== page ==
Voted as Vintage Watch Expert of the Year by Robb Report, Eric Wind is one of the industry’s most respected figures. Anything that Eric doesn’t know about vintage watches isn’t worth knowing.
Having sat down with the man himself it has become apparent that watches are more than just a passion for Eric. We discuss current industry trends given the current health crisis, we discuss Wind Vintage and his time at Christie’s auction in New York.
He’s held many interesting pieces and been part of some momentous occasions in the industry. Eric shares not only his history and the history of watches but also gives us some foresight into what may become hot in years to come. It’s safe to say, this is an interesting read.
(JL) First and foremost, how are you? How’s life? How is the situation over in America?
All good! Thankfully the vintage watch market and the watch market, in general, have been very strong. I suppose going into March 2020 [sic] no one really knew what was going to happen. The first week or two, when we had the lockdowns in the US, it was slightly concerning but then the phone began ringing like crazy; people were looking for watches.
They were hungry to buy certain pieces and it basically led to a real shortage on the market. There are not tonnes on the market now, a lot has been purchased and put away by collectors.
So that has all been positive. I feel the vintage market had a bit of an awakening as a result of this. People pursuing their hobbies. I would say over the past two years modern almost overshadowed vintage, with the crazy rise in value, during 2018 and 2019, for stainless steel watches, in particular Rolex and Patek Philippe.
That hasn’t necessarily subsided completely. I think that watch people, those who are collectors really had an awakening, a lot of people who are modern watch collectors have now bought vintage watches as a complement to their modern pieces and to rejigger their portfolio.
(JL) And everything going well on your end of the market?
(EW) Yes absolutely, I’ve sold more vintage watches than ever before and have been very busy. More things to do than time to do them. And very happy of course to be weathering the COVID storm in Florida, rather than a big city.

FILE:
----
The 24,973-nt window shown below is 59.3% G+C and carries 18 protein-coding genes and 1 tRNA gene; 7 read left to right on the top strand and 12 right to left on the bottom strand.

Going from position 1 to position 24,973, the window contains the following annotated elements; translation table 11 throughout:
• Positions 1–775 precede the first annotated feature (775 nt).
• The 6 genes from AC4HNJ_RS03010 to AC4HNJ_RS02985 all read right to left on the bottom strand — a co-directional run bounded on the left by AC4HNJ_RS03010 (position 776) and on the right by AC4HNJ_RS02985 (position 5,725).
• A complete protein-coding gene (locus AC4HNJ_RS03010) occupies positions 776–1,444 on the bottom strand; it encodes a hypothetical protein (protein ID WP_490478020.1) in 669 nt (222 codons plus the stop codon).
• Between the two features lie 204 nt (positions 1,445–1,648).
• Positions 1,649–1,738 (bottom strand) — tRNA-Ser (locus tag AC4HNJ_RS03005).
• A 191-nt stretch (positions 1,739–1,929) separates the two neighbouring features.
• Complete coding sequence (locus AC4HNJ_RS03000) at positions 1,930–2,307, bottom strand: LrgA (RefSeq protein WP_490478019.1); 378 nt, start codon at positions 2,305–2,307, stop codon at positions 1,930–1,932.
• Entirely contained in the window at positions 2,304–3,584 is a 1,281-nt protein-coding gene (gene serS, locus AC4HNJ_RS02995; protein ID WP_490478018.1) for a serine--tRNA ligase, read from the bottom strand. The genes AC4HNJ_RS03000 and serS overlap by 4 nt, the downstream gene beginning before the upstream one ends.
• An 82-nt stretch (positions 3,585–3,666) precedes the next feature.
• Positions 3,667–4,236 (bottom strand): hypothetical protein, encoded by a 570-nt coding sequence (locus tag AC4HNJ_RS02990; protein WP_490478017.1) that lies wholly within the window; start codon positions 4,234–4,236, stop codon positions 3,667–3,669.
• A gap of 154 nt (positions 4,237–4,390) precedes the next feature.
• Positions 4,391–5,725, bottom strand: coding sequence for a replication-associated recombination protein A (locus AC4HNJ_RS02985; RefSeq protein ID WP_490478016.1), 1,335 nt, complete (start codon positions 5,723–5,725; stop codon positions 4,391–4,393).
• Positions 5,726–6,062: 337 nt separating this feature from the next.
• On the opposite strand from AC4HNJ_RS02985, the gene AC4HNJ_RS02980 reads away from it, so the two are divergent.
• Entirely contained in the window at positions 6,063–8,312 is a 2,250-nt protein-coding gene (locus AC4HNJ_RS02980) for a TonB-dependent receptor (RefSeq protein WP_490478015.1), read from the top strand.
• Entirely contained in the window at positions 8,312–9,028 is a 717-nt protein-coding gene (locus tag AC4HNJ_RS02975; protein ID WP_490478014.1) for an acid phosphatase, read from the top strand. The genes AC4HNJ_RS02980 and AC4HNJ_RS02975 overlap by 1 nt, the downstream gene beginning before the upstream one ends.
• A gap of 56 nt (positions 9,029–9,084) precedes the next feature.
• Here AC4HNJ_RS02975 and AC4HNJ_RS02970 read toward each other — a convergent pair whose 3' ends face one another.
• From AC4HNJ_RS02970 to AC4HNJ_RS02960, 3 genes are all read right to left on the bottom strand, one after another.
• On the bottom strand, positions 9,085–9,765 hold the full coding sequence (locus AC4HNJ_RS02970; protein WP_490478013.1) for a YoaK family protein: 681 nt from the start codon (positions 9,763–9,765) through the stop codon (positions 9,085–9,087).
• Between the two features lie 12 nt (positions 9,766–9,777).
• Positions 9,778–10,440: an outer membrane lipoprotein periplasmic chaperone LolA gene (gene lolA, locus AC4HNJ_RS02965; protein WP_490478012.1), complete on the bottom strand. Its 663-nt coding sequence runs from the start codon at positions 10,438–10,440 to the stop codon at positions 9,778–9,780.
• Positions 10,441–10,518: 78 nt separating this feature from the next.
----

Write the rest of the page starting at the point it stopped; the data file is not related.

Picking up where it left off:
(JL) If we rewind to February or March 2020, when the health crisis really began, do you think that the trends we’ve seen with the watch market were foreseeable?
(EW) I had hoped that by people staying at home they would pursue their hobbies and there would be a resurgence, even if it wasn’t a rise in new collectors, people would at least have the time to pay attention to watches, even the ones they haven’t owned.
I’ve seen a lot of new collectors come into the picture; it’s even reflected by the Geneva Auction where there were north of two thousand registered bidders, recently. At Christie’s, the Geneva Auctions would have four or five hundred registered bidders, so it’s quadrupling the number of people who are serious about vintage and high-quality modern pieces.
I think given the trajectory in growth and interest, it wouldn’t surprise me that in five or ten years’ time, we may see ten thousand registered bidders. I think prices would rise a lot, so it would be good and bad. I think there’s really positive growth in watches across the board. The overall situation for the market has been really positive.
(JL) It’s almost been an adverse effect really, with all the negativity of the health crisis we see a positive, for us as a community.
(EW) Definitely, I’ve been involved with some online communities too which has been great, seeing collector clubs sharing information and staying connected throughout.
(JL) So if we can go back to the very core of your journey, why watches in the first place?
(EW) I think people talk about whether you have a collector gene, I think that can apply, some people just don’t have that gene. I know a lot of wealthy people who have the means to wear expensive watches but wear a Swatch or a Timex and are perfectly happy.